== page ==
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ABSTRACT. This article analyses the complementarity between introducing into schools self-technologies spawned by positive psychology, on the one hand, and cognitive capitalism on the other. The approach taken to sketching out the lines of intersection is suggested by Besley and Peters (2007). Reflexive self-production is central to life under cognitive capitalism. At the same time, positive psychological discourse is seeping into pedagogical practice and encouraging self-work. Self-technologies such as mindfulness meditation are inculcating in schoolchildren an emotionally reflexive stance. As a result, schools are becoming sites where subjects are acclimated to immaterial labor. This labor is cognitive capitalism’s lifeblood. pp. 172–183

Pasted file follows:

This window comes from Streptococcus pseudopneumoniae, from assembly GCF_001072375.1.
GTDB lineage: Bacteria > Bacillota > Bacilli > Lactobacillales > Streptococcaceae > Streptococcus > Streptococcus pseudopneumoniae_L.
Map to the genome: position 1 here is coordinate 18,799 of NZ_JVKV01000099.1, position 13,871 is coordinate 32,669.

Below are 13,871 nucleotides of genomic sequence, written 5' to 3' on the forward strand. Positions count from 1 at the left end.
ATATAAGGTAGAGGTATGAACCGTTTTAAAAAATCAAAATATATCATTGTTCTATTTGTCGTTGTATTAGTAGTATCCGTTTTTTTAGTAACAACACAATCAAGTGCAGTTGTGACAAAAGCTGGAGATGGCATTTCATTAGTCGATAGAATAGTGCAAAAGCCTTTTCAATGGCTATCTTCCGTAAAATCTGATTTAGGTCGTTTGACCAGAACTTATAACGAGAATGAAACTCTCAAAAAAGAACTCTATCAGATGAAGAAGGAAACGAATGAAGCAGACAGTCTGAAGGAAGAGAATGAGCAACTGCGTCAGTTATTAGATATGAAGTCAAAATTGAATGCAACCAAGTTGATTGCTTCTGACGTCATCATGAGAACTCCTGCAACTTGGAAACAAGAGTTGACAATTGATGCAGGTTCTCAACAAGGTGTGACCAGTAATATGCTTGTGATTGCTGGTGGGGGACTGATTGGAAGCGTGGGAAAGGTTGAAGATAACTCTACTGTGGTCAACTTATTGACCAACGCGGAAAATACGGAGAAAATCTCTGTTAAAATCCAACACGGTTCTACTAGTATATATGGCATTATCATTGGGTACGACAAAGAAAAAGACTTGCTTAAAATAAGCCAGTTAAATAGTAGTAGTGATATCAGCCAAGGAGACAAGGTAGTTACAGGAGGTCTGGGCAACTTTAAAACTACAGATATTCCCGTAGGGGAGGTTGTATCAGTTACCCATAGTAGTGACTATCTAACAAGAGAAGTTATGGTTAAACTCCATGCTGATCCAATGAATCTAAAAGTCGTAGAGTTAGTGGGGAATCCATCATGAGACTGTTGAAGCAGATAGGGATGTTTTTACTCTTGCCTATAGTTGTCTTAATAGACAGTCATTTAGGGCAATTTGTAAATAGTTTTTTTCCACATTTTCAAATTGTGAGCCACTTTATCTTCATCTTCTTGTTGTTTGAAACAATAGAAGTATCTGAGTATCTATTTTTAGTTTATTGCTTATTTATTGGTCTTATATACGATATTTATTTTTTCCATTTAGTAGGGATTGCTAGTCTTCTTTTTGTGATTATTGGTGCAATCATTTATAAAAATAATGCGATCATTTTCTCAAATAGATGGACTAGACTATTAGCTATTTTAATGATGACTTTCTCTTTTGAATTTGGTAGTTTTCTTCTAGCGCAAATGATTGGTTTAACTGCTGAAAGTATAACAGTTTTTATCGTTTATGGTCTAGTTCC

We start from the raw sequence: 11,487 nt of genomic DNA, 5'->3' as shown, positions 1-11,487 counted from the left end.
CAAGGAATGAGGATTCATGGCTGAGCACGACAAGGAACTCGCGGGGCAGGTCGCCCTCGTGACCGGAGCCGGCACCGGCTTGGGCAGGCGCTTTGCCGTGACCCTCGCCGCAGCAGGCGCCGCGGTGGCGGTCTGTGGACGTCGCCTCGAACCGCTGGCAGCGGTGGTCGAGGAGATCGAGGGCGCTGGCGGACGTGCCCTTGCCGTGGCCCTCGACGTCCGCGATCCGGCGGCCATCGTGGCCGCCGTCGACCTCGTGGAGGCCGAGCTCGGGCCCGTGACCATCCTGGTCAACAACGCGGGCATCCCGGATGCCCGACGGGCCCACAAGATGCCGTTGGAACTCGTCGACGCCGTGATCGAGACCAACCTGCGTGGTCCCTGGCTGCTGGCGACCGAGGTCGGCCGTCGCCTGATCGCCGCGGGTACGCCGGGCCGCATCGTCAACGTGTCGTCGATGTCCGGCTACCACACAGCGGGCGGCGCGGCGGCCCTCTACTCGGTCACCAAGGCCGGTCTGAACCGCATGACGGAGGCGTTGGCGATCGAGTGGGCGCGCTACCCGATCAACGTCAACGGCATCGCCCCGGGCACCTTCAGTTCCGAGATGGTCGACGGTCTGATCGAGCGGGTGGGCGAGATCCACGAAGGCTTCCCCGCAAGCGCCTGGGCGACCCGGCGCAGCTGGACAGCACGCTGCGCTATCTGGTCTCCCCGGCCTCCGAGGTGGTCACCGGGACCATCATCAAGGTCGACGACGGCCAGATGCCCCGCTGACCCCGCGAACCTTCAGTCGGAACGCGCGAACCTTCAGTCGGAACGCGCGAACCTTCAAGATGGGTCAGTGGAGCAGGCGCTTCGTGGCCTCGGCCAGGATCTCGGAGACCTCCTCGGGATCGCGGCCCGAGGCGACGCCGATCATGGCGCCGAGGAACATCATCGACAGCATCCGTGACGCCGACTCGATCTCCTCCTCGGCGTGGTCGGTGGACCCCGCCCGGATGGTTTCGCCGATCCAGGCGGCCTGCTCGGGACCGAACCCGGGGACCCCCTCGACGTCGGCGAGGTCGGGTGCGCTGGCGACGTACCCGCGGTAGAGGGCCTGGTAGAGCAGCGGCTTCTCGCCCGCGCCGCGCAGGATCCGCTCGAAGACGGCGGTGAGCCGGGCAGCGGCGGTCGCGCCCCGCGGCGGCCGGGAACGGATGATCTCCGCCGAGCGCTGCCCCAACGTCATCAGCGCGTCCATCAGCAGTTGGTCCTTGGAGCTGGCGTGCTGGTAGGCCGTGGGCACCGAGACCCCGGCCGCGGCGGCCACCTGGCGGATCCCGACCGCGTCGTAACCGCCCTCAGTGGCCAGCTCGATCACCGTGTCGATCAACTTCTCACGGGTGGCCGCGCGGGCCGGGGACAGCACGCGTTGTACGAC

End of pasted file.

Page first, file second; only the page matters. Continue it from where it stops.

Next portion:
JEL codes: H52; H75; I21; I23

Keywords: positive psychology; self-technologies; mindfulness; immaterial labor; cognitive capitalism

How to cite: Reveley, James (2015), “Being Positive: Educating for Life in Cognitive Capitalism,” Psychosociological Issues in Human Resource Management 3(2): 172–183.

Received 26 July 2015 • Received in revised form 18 August 2015
Accepted 18 August 2015 • Available online 24 November 2015

JAMES REVELEY
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University of Wollongong

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